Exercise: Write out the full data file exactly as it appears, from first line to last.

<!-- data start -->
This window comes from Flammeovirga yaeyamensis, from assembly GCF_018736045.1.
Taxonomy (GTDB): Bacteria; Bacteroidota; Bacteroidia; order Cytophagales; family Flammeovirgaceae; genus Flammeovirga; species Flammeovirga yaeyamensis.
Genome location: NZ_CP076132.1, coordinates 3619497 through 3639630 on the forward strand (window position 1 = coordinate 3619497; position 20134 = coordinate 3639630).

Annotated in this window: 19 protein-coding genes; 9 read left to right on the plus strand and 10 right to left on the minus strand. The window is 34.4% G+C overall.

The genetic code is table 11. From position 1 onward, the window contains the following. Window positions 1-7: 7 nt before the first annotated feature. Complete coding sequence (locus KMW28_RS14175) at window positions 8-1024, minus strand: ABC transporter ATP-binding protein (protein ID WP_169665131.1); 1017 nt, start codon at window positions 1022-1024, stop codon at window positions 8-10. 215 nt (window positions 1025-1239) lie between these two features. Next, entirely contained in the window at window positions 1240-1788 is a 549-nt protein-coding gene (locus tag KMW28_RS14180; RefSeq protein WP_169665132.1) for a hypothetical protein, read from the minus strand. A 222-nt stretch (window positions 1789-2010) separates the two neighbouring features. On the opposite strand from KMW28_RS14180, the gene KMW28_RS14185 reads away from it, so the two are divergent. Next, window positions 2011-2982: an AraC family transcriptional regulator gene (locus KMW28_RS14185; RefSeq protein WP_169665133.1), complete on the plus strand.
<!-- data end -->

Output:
This window comes from Flammeovirga yaeyamensis, from assembly GCF_018736045.1.
Taxonomy (GTDB): Bacteria; Bacteroidota; Bacteroidia; order Cytophagales; family Flammeovirgaceae; genus Flammeovirga; species Flammeovirga yaeyamensis.
Genome location: NZ_CP076132.1, coordinates 3619497 through 3639630 on the forward strand (window position 1 = coordinate 3619497; position 20134 = coordinate 3639630).

Annotated in this window: 19 protein-coding genes; 9 read left to right on the plus strand and 10 right to left on the minus strand. The window is 34.4% G+C overall.

The genetic code is table 11. From position 1 onward, the window contains the following. Window positions 1-7: 7 nt before the first annotated feature. Complete coding sequence (locus KMW28_RS14175) at window positions 8-1024, minus strand: ABC transporter ATP-binding protein (protein ID WP_169665131.1); 1017 nt, start codon at window positions 1022-1024, stop codon at window positions 8-10. 215 nt (window positions 1025-1239) lie between these two features. Next, entirely contained in the window at window positions 1240-1788 is a 549-nt protein-coding gene (locus tag KMW28_RS14180; RefSeq protein WP_169665132.1) for a hypothetical protein, read from the minus strand. A 222-nt stretch (window positions 1789-2010) separates the two neighbouring features. On the opposite strand from KMW28_RS14180, the gene KMW28_RS14185 reads away from it, so the two are divergent. Next, window positions 2011-2982: an AraC family transcriptional regulator gene (locus KMW28_RS14185; RefSeq protein WP_169665133.1), complete on the plus strand.